Food safety is a concern at every level of the supply chain, from production to packaging, labelling and logistics. As a result, the Food and Drug Administration (FDA) regulates each phase of the process, protecting consumers from foodborne illness, contamination and unsafe handling. The FDA’s reach covers ingredients, additives, materials and processes, ensuring consumables reach end-users in edible condition, without damage. Federal legislation dictates the focus of FDA efforts, and provides funding for the agency’s programs.
The Dietary Supplements Health and Education Act of 1994 (DSHEA) extends regulation beyond what would be considered “conventional” food items, encompassing supplement products and other dietary ingredients. FDA oversight in these areas carries-forth under a unique set of standards, entirely separate from those applied to mainstream foods. If you are a producer, manufacturer, or distributor of dietary supplements or component ingredients, understanding precise parameters is essential for compliance with DSHEA mandates.
Competent Packagers are Integral to Compliance
Packaging companies play key roles bringing food products to market, so regulatory oversight touches every aspect of the packaging process, especially relating to materials and food contact substances (FCS). The FDA defines these as substances used as components in materials relating to manufacture, packaging, transporting or holding food. Polymers, coatings, adhesives, sealants, antimicrobial agents and other substances fall into this classification. Each of these component substances is individually evaluated for safety, and in combinations that ultimately contact food as cans, bottles, and even machinery. This single food packaging issue illustrates how complex regulatory compliance becomes, especially when working in ancillary industries like food supplements.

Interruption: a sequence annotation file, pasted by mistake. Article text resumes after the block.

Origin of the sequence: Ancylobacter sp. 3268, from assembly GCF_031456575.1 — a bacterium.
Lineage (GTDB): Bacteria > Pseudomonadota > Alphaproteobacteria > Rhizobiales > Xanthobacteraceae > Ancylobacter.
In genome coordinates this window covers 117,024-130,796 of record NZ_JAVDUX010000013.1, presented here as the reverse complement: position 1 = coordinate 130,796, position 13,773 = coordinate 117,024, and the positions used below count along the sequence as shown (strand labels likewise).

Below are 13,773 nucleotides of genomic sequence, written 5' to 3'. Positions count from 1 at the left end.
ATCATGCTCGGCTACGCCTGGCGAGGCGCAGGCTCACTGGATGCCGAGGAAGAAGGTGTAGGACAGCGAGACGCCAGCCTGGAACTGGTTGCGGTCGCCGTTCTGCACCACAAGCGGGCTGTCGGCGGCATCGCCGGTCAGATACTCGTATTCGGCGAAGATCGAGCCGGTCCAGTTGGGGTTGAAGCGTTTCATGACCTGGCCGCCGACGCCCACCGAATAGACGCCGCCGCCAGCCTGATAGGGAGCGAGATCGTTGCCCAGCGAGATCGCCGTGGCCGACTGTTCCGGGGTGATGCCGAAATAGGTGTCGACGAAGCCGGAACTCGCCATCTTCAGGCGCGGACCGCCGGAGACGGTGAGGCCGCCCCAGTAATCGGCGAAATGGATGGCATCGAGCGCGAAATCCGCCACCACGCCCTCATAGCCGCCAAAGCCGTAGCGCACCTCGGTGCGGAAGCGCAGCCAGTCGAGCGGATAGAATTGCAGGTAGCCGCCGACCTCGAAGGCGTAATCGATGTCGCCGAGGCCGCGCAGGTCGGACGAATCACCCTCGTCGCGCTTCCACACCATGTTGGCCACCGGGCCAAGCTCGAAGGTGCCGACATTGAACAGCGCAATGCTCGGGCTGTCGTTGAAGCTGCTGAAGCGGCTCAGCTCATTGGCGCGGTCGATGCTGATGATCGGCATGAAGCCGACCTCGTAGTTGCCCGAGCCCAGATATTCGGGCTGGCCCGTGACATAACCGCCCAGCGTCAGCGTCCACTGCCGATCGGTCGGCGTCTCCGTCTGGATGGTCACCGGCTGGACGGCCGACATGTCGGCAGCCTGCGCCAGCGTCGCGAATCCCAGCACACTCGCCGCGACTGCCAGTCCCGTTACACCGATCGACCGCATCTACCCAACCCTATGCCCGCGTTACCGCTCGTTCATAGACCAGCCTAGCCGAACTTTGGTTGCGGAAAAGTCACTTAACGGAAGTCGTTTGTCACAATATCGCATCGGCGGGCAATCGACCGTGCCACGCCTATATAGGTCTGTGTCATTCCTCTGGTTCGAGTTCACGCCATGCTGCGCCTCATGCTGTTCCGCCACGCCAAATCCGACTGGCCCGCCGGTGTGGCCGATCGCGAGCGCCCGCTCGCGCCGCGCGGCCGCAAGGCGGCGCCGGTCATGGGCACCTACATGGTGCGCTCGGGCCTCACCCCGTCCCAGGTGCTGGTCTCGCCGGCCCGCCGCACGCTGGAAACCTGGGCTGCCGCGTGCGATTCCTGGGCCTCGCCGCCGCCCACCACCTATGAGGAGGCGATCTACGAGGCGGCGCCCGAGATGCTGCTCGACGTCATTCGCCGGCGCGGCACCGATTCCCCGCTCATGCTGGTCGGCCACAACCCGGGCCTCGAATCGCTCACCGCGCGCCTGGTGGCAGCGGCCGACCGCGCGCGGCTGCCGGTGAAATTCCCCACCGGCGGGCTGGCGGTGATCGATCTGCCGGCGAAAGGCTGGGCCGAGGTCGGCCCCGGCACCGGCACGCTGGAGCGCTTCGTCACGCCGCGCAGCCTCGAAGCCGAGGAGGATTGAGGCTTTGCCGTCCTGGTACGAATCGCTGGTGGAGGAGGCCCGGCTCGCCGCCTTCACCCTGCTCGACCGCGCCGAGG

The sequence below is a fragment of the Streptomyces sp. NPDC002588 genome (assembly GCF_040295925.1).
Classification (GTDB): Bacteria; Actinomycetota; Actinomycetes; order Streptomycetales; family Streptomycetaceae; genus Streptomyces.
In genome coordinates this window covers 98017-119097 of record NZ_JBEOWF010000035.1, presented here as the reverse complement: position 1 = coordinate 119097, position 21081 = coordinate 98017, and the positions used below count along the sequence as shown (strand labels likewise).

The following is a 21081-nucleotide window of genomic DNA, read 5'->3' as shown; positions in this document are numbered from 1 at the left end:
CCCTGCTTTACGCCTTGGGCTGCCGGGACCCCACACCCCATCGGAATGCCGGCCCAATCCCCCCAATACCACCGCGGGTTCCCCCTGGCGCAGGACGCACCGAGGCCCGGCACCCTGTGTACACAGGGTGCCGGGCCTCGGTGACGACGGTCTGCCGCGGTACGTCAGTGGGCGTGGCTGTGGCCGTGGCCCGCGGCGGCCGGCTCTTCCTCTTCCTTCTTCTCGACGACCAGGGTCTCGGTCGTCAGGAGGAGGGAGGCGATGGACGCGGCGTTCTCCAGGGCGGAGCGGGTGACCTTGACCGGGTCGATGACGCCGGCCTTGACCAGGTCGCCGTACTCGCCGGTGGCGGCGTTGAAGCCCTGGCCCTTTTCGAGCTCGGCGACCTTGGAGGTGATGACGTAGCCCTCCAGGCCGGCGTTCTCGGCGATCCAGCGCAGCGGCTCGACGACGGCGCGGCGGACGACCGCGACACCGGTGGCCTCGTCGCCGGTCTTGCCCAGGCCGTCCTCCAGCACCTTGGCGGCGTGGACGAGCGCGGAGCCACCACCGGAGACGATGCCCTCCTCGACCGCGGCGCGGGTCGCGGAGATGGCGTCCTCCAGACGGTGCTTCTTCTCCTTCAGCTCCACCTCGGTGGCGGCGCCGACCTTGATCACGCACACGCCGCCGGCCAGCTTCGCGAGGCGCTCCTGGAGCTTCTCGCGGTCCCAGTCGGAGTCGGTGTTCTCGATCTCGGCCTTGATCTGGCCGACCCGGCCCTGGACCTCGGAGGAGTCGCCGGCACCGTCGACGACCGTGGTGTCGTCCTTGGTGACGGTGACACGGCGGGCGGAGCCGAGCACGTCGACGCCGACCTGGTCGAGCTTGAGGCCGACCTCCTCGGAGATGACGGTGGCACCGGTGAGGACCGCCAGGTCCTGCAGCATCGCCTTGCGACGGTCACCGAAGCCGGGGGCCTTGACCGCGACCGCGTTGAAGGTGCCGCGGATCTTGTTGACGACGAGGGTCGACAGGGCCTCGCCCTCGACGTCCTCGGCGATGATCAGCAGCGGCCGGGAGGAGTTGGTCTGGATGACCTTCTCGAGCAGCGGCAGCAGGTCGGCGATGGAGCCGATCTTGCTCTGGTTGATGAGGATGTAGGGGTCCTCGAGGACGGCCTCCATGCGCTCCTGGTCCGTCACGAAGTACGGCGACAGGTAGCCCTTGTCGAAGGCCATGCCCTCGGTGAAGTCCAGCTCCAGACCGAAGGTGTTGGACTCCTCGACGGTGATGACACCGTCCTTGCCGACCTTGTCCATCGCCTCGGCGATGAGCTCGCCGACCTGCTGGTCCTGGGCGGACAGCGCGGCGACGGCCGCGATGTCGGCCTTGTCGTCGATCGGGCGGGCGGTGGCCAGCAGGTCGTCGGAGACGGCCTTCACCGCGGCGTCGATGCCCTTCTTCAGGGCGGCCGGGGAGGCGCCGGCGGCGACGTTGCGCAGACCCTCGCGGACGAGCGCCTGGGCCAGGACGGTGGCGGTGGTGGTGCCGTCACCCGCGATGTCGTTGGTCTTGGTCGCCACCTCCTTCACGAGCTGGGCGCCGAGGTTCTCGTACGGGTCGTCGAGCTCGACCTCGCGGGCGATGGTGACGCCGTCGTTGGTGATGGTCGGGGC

DSHEA adds another layer to the broad understanding required to conduct business under prevailing food safety standards. To stay within acceptable standards, today’s supplement producers and packagers rely on a unique set of skills. And with twenty-years of DSHEA in the rear-view mirror, does the 1994 Act still reflect what’s needed to safely bring supplements to consumers? In a recent article, Dr. Taylor Wallace points out that there were only about 4000 types of supplements on the market in 1994, a number that has now grown beyond 85,000. According to Wallace, the changing conditions leave legitimate producers at a disadvantage, yet still do not adequately protect supplement consumers.
Familiarity and Awareness – The face of regulatory compliance changes frequently, so the first step for manufacturers and packagers is to recognize shifting laws and requirements. Under the terms of DSHEA, facilities handling supplements must register with the FDA, but they are not required to seek FDA approval before producing and selling their products.
This is an important distinction, because it leaves much of the burden with producers, which must self-regulate, in many cases. Labelling and product claims, for instance, must be monitored for truthfulness and accuracy, by the manufacturers and distributors responsible for bringing them to market. Although some observers advocate for a new version of DSHEA, pre-market approval for new supplements may in fact create an unrealistic burden for the FDA.